For this first meeting, I expect a split-decision: Putin will offer some cooperation on ISIS and willingness to discuss a settlement in Ukraine, and Trump will agree to keep talking. Both sides will announce modest progress, and will name special envoys to do the follow-up. But for the future, there is reason to worry. Because everyone knows pro-wrestling is fake — it is just a show to entertain the cheering crowd. Judo is real — and the goal is to take down your opponent and win.
-Derek Chollet, Executive Vice President and Senior Advisor for Security and Defense Policy
The Kremlin is Hoping for a Sign
As Russia’s membership in G7 is suspended, the Kremlin utilizes G20 to promote its domestic agenda: its self-imposed role as a world power and contribution to peacemaking in Syria and Ukraine. Putin will hold meetings with eleven G20 members (and discuss Ukraine with Merkel and Macron); all of which are already overshadowed by the first face-to-face encounter with Trump. It was allegedly Moscow to pressure the White House for months to turn a long speculated informal “pull-aside” into a bilat. There is no formal agenda as confirmed by the U.S. side; the two presidents are likely to talk about Syria, arms control, where it is possibly to restore some cooperation. At the same time, both sides voice their strong skepticism as for the effectiveness of the meeting. Neither side can make concessions: Trump, in view of the strong opposition to it at home as well as ongoing investigation of Russia’s meddling in U.S. politics; Putin, not to show any weakness domestically before presidential elections in Russia early next year.
While the Kremlin exalts normalized relations with the United States as of “vital importance for the whole world,” Putin’s highest hope for G20 is a sign of the Trump administration that it is committed to have a working relationship.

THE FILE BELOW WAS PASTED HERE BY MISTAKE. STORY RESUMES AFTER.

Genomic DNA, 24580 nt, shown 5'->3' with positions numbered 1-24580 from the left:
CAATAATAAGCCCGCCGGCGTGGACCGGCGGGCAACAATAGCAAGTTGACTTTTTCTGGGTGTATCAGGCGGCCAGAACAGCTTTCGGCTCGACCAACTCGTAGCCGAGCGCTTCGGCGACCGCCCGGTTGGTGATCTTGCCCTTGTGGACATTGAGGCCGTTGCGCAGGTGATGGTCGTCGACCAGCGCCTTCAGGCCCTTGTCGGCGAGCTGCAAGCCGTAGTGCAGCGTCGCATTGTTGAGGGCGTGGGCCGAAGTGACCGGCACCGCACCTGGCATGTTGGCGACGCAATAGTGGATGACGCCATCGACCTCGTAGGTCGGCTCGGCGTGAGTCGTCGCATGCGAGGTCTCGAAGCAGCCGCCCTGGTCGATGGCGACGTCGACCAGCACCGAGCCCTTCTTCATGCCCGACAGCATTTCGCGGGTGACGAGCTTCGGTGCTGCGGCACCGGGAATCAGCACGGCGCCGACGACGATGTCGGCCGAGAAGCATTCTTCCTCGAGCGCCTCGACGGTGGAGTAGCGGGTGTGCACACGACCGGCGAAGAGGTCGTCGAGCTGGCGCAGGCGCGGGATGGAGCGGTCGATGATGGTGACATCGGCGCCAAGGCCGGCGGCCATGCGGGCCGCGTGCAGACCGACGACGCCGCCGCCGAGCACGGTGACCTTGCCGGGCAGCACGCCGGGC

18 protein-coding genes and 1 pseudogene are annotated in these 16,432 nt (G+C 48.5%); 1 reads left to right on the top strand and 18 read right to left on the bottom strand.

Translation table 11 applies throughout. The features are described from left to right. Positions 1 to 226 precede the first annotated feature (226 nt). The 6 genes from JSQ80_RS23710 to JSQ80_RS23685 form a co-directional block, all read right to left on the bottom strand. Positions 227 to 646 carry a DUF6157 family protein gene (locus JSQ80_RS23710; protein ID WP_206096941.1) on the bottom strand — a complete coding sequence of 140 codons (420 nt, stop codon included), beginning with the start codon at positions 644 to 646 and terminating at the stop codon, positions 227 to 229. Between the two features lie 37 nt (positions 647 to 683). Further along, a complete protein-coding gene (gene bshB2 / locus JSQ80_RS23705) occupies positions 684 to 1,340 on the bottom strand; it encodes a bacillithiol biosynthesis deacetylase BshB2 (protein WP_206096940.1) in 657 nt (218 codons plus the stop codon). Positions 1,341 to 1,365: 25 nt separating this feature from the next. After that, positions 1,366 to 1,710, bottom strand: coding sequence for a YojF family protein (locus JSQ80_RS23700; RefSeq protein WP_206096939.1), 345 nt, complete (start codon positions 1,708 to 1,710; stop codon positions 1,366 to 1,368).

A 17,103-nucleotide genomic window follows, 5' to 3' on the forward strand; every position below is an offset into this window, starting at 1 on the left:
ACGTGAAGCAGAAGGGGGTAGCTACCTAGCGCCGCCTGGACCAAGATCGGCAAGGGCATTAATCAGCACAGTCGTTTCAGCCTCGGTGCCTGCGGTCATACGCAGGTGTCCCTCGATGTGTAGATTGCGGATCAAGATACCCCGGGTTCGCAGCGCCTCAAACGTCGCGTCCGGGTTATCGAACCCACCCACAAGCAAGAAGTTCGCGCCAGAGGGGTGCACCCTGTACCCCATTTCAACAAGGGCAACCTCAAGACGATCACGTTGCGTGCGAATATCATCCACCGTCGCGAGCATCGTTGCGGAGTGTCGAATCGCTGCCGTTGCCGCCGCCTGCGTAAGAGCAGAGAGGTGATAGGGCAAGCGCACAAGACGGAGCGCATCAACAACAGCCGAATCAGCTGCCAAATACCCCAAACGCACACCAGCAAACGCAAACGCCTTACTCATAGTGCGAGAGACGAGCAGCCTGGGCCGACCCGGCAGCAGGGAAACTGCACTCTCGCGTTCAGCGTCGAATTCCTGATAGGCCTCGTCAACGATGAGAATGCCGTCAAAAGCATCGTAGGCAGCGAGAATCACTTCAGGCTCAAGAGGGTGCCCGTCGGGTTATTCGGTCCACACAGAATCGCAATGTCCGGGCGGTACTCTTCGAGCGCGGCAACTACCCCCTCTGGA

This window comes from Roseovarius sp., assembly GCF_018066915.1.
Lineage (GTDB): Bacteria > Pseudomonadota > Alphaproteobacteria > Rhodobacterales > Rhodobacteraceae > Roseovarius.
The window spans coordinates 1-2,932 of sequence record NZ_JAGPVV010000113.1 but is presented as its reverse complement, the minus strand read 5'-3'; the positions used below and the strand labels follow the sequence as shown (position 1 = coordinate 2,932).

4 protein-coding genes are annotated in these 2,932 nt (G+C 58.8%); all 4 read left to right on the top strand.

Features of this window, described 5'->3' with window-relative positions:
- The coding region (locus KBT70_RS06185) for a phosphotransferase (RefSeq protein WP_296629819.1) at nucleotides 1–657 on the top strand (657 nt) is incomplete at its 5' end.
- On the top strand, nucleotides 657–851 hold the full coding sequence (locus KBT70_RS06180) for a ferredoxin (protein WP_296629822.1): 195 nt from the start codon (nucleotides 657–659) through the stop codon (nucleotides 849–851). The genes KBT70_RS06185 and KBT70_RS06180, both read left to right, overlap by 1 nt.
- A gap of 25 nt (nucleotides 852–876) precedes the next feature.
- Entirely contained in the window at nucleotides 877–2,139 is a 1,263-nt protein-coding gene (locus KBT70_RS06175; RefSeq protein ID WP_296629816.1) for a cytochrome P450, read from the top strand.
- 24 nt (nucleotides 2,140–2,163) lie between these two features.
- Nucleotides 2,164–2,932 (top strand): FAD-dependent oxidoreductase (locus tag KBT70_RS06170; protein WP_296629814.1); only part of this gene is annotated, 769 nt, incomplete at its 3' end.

The Need for Long-Term Engagement with Africa on Migration
Under the G20 presidency, Germany has put a strong focus on Africa embodied in the “compact with Africa” – a country specific plan to spur private investment with African countries. This focus on Africa is no surprise given the high numbers of asylum seekers and migrants that Germany saw in 2015. The unspoken thinking behind the “compact with Africa,” similarly to Germany’s development minister Gerd Müllers current “Marshall Plan with Africa,” is as simple as it is flawed: Africa’s population is predicted to double by 2050, from currently 1.2 billion to 2.5 billion. It is therefore of highest importance to invest in and build up African economies so that they can provide for livelihoods and jobs at home, making migration to Europe an option, not a necessity. It is right to open up more investment opportunities and create jobs. But it misses two points: one, that migration is actually a driver of development through remittances and diaspora engagement. Secondly, according to the migration hump theory, more development will not decrease the number of people moving in the immediate future, as increasing household income provides more people with the needed resources to migrate. Migration will eventually level off once when economic opportunities are stable. It needs to be clear to all G20 members that the engagement with African countries and economies must be a long-term commitment. Every G20 agenda over the coming decades should focus on investments and fairer trade deals, access to education, support for good governance and policies to mitigate global warming.
-Astrid Ziebarth, Senior Migration Fellow
The views expressed in GMF publications and commentary are the views of the author alone.